The Vatican has launched a rare criminal investigation to uncover who is behind leaks of highly sensitive documents that allege corruption and financial mismanagement in Vatican City.
The documents also shed light on purported infighting over the Vatican Bank's compliance with international money-laundering regulations.
A television show in late January on an independent network first revealed letters addressed last year to Pope Benedict XVI from the then-deputy governor of Vatican City, Archbishop Carlo Maria Vigano.
Originally published on Thu March 29, 2012 8:57 am
There were plenty of weighty questions bandied about during this week's historic oral arguments on the future of the health care law — which our colleagues over at Shots did an excellent job covering. But we here at The Salt couldn't help noticing that when the Supreme Court justices talk, they let the food metaphors fly.
By now, you've probably heard the most famous of these: the broccoli question. If the government can mandate you to have health insurance, can it also force you to buy broccoli?
Afghanistan faces the daunting prospect of a drastic reduction in foreign aid, which currently makes up about 90 percent of the country's revenue. Some have seen an economic life raft in geological surveys that indicate huge deposits of copper, iron, uranium and lithium in various parts of the country. But multinational mining firms have been slow to invest in Afghanistan — not least because of questions about stability after American troops draw down.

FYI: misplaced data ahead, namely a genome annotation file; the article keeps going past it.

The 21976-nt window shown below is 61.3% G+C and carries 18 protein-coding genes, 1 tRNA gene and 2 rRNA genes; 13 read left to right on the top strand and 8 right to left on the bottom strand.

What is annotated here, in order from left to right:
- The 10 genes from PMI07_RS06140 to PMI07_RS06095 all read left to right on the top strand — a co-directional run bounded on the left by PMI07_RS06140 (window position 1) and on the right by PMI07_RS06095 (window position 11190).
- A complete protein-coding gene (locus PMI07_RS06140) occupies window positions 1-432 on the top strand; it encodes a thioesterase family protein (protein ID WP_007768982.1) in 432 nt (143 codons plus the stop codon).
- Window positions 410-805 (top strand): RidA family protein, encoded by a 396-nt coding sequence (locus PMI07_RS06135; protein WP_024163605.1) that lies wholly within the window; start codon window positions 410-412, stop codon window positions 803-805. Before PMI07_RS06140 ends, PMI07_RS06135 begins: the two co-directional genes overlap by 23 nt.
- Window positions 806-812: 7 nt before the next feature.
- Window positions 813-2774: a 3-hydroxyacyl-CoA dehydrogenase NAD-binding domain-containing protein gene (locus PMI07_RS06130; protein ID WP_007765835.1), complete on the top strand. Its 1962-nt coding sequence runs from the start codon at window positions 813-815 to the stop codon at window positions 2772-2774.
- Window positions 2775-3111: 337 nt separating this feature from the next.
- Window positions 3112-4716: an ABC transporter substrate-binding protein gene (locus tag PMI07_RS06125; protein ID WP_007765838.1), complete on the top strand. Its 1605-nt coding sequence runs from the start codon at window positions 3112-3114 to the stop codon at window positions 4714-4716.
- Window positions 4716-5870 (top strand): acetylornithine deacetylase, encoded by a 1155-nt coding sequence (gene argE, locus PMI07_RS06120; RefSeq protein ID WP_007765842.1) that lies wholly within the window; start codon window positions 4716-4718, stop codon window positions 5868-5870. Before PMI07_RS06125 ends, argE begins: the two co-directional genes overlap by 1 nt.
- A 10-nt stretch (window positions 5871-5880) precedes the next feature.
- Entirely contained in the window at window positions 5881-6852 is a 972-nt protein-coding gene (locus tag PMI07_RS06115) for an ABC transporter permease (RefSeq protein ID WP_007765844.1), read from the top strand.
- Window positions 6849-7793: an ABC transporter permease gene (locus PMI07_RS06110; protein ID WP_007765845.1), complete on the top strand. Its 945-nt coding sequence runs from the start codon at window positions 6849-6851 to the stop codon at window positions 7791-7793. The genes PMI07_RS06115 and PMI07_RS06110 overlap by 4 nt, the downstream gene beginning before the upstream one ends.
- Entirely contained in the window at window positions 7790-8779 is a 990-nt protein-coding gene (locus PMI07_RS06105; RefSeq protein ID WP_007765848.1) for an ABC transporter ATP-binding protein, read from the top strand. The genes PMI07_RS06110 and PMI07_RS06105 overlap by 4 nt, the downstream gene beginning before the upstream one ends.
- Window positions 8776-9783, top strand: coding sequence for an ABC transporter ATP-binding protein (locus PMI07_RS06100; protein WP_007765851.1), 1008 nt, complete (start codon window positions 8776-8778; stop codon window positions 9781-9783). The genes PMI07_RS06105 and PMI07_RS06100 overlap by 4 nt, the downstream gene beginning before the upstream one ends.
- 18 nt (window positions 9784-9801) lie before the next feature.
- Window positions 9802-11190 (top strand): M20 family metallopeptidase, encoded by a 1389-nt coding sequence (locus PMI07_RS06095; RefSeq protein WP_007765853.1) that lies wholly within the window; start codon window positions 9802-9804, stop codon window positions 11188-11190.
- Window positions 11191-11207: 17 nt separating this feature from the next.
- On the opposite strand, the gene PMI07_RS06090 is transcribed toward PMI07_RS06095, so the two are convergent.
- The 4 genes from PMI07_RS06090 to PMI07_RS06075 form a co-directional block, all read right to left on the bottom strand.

"The former superintendent of a southern West Virginia mine where an explosion killed 29 workers in April 2010 pleaded guilty Thursday to a federal fraud charge," The Associated Press reports. "Gary May of Bloomingrose, the highest-ranking Massey Energy official charged in connection with the blast, faces up to five years in prison when sentenced Aug. 9."
When Paul McCartney was a little boy, he always looked forward to New Year's Eve — the biggest social event of the year in Liverpool.
"The family would all gather, my dad was the pianist, and ... drinks would appear and people would start singing," he tells Fresh Air's Terry Gross. "And apparently never stop until we all ran out for New Year's."